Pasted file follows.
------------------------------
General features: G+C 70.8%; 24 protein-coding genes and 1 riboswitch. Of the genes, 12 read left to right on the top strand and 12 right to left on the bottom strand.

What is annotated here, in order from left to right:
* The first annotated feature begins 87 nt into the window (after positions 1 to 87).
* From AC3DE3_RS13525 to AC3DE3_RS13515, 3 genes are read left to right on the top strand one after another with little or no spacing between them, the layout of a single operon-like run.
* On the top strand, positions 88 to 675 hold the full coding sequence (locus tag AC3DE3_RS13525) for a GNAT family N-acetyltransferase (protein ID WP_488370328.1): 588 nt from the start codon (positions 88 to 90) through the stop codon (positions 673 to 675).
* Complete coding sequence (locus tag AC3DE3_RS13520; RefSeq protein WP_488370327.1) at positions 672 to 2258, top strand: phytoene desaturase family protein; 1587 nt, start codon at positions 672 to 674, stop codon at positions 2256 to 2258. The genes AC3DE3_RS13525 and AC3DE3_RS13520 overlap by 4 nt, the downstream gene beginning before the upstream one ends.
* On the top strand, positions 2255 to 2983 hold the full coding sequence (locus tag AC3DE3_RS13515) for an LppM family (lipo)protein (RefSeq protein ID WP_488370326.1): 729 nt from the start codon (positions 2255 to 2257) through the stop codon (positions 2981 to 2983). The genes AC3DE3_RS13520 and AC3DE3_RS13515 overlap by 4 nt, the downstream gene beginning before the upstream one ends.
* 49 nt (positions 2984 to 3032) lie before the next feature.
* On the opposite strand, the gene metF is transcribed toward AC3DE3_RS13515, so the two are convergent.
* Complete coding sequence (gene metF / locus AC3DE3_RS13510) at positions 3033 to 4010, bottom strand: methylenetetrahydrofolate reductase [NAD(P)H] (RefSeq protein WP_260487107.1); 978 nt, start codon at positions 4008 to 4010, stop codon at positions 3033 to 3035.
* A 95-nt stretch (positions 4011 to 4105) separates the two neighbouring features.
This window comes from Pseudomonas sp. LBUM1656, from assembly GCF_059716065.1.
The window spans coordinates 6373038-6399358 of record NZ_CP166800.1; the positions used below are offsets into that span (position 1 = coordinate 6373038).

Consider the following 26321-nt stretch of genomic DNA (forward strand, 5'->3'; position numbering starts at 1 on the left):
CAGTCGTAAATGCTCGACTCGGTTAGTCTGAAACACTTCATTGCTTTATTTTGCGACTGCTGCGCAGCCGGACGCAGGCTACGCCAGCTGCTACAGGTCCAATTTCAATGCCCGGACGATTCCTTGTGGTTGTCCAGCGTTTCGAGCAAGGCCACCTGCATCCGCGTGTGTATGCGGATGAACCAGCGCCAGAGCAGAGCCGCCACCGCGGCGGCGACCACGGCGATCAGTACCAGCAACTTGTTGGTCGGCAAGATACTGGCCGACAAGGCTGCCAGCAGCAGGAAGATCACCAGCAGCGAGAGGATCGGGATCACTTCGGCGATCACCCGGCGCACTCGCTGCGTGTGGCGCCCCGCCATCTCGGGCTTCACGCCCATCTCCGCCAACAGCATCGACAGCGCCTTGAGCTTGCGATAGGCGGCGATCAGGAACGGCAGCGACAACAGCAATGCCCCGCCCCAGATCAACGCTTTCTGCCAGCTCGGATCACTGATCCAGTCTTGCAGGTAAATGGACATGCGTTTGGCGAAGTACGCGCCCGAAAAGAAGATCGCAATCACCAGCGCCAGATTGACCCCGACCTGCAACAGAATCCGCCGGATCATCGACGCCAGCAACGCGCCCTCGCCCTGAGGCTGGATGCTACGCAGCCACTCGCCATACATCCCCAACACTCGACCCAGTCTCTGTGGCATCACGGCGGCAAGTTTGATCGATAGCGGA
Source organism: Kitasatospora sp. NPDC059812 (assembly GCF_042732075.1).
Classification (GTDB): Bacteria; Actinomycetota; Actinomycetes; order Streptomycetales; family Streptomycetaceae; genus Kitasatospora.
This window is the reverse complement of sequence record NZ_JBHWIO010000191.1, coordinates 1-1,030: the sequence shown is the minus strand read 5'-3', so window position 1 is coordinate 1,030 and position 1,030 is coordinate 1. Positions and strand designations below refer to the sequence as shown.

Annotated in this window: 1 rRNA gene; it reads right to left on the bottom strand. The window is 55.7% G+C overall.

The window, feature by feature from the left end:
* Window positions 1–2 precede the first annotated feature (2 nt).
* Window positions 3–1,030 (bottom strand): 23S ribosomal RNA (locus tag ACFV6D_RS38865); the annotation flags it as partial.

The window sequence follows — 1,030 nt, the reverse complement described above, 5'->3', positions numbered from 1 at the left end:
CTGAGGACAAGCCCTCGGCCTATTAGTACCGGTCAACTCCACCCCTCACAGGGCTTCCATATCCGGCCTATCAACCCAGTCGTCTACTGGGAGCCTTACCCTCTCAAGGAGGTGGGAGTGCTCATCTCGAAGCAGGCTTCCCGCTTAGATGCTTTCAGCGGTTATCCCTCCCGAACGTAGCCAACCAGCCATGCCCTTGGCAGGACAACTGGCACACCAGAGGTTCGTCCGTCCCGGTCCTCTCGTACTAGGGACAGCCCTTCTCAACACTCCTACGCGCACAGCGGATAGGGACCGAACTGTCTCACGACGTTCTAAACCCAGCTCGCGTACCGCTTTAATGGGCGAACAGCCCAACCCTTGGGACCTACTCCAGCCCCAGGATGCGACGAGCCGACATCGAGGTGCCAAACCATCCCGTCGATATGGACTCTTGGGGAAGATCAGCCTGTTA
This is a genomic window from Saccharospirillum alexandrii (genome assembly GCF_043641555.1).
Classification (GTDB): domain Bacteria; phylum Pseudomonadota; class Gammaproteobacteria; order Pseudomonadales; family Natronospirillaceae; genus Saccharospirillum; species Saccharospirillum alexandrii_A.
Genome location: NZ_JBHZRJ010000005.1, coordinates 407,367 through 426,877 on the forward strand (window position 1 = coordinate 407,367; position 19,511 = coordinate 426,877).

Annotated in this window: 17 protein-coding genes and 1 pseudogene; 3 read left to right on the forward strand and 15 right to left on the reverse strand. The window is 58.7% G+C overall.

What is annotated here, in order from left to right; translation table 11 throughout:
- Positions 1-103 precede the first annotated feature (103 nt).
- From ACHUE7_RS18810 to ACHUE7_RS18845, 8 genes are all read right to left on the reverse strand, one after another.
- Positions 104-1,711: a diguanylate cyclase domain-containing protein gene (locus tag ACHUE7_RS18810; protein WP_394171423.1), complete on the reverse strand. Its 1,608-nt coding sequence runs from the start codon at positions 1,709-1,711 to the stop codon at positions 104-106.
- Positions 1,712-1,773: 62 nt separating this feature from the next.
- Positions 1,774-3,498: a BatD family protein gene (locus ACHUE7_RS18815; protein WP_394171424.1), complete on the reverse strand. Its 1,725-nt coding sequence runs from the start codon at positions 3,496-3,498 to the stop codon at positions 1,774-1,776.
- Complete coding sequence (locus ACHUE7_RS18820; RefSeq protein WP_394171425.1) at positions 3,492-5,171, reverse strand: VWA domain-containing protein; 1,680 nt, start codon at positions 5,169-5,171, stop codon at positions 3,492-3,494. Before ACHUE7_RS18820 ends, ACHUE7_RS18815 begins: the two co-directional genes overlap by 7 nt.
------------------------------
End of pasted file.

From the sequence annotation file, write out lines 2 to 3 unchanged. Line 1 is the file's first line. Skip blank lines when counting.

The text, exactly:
What is annotated here, in order from left to right:
* The first annotated feature begins 87 nt into the window (after positions 1 to 87).